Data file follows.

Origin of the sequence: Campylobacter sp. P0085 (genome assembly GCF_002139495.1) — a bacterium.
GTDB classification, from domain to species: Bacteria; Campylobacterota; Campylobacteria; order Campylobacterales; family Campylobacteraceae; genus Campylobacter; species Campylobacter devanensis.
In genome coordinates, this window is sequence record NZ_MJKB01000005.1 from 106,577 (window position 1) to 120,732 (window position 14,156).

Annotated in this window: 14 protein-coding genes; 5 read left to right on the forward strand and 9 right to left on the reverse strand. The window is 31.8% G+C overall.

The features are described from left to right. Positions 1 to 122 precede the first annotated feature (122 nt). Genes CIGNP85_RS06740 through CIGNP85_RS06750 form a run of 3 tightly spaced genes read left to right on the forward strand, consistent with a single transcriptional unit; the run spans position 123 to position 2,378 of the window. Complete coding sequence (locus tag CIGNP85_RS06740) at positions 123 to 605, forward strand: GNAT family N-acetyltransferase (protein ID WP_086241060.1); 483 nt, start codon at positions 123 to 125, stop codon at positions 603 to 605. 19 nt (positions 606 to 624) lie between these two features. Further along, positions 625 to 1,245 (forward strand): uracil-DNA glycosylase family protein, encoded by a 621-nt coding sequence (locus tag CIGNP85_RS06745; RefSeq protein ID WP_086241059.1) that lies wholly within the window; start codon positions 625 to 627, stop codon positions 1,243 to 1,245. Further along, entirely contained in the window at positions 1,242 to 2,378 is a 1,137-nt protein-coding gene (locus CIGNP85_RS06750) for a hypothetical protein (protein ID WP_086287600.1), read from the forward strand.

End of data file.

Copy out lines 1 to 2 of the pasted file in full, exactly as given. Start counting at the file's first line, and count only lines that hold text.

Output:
Origin of the sequence: Campylobacter sp. P0085 (genome assembly GCF_002139495.1) — a bacterium.
GTDB classification, from domain to species: Bacteria; Campylobacterota; Campylobacteria; order Campylobacterales; family Campylobacteraceae; genus Campylobacter; species Campylobacter devanensis.